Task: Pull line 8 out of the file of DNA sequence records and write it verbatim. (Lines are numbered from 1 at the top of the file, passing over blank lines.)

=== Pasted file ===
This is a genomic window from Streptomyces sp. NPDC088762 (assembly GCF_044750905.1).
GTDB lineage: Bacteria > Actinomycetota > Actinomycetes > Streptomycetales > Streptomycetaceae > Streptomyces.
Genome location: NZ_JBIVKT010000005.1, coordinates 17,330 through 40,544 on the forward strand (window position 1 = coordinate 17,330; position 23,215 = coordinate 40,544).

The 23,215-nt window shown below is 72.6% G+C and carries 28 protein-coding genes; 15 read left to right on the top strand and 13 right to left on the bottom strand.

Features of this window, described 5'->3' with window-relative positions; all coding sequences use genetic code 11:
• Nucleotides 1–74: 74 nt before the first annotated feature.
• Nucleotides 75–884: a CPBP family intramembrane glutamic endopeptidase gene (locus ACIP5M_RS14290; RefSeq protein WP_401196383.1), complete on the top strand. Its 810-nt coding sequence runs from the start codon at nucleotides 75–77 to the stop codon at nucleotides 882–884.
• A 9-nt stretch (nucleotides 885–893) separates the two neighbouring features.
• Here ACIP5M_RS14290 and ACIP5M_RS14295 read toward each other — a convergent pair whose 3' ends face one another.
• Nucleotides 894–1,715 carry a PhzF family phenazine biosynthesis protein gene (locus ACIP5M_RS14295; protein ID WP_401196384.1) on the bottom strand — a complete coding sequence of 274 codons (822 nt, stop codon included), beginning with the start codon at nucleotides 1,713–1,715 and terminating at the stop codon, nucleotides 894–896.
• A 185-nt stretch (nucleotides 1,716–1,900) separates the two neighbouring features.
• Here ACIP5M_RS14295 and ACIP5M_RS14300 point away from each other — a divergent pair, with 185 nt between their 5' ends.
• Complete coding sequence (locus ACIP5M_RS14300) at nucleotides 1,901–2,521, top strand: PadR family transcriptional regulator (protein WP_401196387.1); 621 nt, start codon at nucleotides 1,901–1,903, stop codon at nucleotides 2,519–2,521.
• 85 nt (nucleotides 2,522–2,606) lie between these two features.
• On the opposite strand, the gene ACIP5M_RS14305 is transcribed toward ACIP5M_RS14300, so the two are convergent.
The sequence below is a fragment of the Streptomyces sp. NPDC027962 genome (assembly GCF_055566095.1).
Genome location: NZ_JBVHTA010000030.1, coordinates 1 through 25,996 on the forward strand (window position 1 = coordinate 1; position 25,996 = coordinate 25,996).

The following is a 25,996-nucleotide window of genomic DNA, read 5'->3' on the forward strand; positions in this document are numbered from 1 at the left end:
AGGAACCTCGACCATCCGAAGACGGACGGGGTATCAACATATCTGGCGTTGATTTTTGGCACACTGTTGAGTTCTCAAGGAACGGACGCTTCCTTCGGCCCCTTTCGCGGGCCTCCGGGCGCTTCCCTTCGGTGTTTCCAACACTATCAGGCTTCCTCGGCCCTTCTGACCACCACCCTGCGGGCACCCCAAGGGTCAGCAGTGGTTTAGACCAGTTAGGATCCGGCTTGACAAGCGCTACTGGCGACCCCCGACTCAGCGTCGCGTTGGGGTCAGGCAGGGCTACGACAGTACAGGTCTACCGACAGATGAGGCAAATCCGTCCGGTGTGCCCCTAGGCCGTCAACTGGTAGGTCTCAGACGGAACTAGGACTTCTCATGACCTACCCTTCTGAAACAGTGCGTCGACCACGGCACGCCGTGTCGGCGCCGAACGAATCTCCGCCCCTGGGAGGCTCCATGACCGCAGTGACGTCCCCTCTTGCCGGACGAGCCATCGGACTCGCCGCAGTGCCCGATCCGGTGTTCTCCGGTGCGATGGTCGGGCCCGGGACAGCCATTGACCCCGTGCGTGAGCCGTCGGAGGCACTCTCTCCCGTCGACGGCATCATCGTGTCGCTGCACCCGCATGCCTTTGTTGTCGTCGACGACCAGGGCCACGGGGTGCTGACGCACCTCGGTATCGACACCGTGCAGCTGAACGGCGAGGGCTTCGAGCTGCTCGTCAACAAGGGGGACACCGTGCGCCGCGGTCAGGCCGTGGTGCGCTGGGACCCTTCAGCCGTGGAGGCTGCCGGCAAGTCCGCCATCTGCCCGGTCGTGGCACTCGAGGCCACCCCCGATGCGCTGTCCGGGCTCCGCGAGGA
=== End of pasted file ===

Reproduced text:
• A 9-nt stretch (nucleotides 885–893) separates the two neighbouring features.